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Bentley on Bloomberg: Preparing Students to Become Social Innovation Leaders
Millennials and Gen Z are interested in much more than the bottom line. Making a difference in their communities and corporate responsibility is among their top priorities. Instead of climbing the traditional corporate ladder, many want to start their own business that will tackle social challenges.
A recent study of both millennials and Gen Z found that 84 percent believe every company should fund some sort of charity and 82 percent actively purchase from brands that contribute to causes they feel passionately about.
Bentley President Gloria Larson joined Bloomberg Radio’s Carol Massar and Cory Johnson, along with guest experts, to talk about what colleges and universities are doing to prepare future ethical leaders and how companies are responding to this commitment to social good. Here are excerpts from the show.
Teaching social innovation skills
“College students are forcing business to do good while doing well. Companies need to rise to this challenge quickly to recruit the best talent while colleges and universities must do everything they can to prepare our future leaders for social innovation. Just this year Bentley received a $500,000 grant from the Yawkey Foundation to educate students to effectively lead nonprofit organizations and expand student efforts to help community groups. We also offer a minor in Non-Profit Organizations within our Management Department due to student interest and demand.”
Creating real world experience
“The social entrepreneurship and social innovation movement is growing. Employers - faced with millennials pressuring them to do better on the civic front - are also asking us on the university level to do a better job in teaching students the skills they need to be triple bottom line leaders. They are specifically looking for civic skills - critical thinking, leadership, a depth of understanding of social issues - in order to create the deepest impact and social change skillsets. At Bentley, we send more than 1,000 students out in the community every year to work with more than 50 nonprofits at 80 different sites. They can take the business skills they are learning at Bentley and apply those in the real world to create social good.”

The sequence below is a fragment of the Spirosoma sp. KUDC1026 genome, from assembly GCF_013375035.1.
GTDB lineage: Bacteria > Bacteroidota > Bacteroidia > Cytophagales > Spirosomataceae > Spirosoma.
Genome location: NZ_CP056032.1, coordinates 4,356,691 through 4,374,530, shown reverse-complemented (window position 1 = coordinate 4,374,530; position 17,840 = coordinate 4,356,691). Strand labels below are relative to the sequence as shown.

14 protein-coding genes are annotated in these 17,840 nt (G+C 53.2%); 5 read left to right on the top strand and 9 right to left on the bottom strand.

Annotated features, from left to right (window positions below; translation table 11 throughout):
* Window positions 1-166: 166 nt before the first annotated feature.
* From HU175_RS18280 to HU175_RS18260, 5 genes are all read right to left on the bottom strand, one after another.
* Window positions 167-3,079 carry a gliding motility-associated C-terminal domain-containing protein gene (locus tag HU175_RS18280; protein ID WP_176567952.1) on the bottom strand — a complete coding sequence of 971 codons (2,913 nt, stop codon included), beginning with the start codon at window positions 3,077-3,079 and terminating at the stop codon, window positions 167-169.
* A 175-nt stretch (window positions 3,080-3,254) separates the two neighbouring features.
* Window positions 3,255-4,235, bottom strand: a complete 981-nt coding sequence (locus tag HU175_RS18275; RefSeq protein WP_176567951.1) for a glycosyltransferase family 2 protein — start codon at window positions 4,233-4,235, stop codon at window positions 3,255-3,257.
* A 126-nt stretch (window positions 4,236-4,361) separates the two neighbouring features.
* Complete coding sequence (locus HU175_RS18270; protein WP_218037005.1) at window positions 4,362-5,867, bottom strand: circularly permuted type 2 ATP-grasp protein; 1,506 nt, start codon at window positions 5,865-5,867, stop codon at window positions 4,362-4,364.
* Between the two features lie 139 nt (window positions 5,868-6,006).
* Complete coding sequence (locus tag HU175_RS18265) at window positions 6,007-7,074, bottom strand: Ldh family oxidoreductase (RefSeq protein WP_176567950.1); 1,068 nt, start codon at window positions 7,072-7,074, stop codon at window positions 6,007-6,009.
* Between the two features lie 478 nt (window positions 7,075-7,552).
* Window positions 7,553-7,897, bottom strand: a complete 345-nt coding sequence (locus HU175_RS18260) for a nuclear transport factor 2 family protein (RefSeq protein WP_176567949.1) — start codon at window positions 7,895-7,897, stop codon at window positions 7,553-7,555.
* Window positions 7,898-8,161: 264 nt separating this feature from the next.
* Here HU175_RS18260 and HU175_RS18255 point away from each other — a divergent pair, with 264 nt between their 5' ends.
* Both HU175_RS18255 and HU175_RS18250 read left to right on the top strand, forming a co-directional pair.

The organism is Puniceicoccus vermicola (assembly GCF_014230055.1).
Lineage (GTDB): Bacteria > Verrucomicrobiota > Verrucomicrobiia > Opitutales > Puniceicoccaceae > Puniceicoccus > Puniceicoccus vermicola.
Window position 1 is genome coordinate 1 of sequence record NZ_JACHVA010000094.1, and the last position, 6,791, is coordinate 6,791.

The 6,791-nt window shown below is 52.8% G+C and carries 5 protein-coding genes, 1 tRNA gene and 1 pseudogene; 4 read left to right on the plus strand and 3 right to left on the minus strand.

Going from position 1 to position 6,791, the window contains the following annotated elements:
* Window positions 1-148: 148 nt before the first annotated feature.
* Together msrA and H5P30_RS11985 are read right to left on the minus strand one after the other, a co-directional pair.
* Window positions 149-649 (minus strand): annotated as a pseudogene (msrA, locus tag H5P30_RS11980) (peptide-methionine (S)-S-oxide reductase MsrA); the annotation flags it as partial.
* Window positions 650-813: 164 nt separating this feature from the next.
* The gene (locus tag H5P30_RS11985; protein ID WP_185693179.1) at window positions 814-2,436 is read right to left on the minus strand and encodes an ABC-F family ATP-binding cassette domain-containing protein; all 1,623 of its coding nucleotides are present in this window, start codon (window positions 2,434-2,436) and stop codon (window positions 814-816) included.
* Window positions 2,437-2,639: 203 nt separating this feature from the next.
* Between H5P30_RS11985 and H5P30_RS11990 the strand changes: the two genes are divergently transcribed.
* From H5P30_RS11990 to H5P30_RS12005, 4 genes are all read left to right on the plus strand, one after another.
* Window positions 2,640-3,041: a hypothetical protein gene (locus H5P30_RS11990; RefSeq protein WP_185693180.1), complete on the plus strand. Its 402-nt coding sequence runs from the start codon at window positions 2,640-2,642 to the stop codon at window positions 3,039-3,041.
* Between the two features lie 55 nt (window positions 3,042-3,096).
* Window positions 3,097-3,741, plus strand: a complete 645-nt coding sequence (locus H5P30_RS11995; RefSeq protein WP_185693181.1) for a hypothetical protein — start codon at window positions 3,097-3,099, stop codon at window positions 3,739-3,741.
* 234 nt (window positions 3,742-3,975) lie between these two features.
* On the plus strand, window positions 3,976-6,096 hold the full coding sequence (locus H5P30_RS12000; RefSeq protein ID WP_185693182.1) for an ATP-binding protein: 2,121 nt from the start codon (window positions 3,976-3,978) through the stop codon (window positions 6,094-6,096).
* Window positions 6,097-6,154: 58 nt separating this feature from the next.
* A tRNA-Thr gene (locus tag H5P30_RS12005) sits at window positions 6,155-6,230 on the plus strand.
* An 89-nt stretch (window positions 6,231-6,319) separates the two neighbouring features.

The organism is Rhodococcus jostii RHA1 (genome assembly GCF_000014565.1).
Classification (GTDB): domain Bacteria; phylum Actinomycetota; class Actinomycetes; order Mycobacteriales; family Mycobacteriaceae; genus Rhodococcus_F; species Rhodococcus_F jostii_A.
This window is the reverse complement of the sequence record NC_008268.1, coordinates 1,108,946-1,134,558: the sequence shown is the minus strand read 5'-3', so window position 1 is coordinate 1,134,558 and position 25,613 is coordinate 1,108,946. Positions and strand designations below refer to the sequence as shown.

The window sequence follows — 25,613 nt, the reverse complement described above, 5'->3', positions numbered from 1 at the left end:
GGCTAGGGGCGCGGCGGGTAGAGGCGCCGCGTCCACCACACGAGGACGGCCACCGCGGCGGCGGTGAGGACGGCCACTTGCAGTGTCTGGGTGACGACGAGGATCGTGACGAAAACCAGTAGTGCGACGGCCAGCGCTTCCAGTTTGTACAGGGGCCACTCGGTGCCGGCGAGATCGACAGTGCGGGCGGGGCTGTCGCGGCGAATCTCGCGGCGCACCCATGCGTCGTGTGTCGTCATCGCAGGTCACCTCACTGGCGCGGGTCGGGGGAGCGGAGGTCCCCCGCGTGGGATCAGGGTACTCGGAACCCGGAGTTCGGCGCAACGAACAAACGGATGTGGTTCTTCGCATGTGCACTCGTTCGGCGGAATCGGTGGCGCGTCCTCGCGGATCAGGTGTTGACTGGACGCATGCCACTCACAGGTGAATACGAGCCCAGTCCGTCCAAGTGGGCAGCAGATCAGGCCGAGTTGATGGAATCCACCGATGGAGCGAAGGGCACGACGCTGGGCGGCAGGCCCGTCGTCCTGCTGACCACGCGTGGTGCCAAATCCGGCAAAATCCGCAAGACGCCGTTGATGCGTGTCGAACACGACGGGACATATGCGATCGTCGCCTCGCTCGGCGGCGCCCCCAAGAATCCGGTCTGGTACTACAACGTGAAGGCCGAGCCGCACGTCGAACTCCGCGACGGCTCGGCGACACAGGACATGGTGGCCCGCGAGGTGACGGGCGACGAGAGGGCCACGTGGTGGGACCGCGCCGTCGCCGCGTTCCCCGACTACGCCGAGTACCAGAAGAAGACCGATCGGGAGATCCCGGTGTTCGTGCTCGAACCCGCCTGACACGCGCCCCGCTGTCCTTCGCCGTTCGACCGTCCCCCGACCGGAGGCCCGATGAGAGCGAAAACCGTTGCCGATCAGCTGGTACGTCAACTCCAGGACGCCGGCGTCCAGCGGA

From profit to purpose
“Students today expect more. At Synchrony Financial, our purpose is very clear: we pioneer the future of financing, improving the success of every business we serve and the quality of each life we touch. That last part is incredibly important to us; whether it’s our customers, our employees or the communities where we live and work, we want to make the world a better place for all of us. We offer a two-year, three-rotation leadership development and career acceleration program for recent graduates who value social good. Participants collaborate and experience the personal, professional and moral responsibility required to support community-based organizations. This year, our program will support roughly 20 different projects in 15 different nonprofit organizations across the country.”
“At the millennium campus network, we work to connect a generation of ethical leaders – those who will lead with empathy and humility – whether they work for a nonprofit, or on Wall Street. We carry out this work through a global conference convening young leaders from 40 nations and our fellowship, where we help student leaders do a deep dive into hard and soft skills, from how to write budgets and business plans to managing teams to managing teams through conflict. It is clear that working with nonprofits alone isn’t enough - we need nonprofits, the markets and government to find synergies. We want to ensure our generation knows how to pull levers of power and ensure we have a seat at the table in shaping our own futures.”
- Sam Vaghar, executive director, Millennium Campus Network
When Brenden Botelho ‘20 and Jonny Boains ‘18 took internships in the Mass. Office of Energy and Environmental Affairs, what was the biggest community problem to tackle? Adapting to climate change.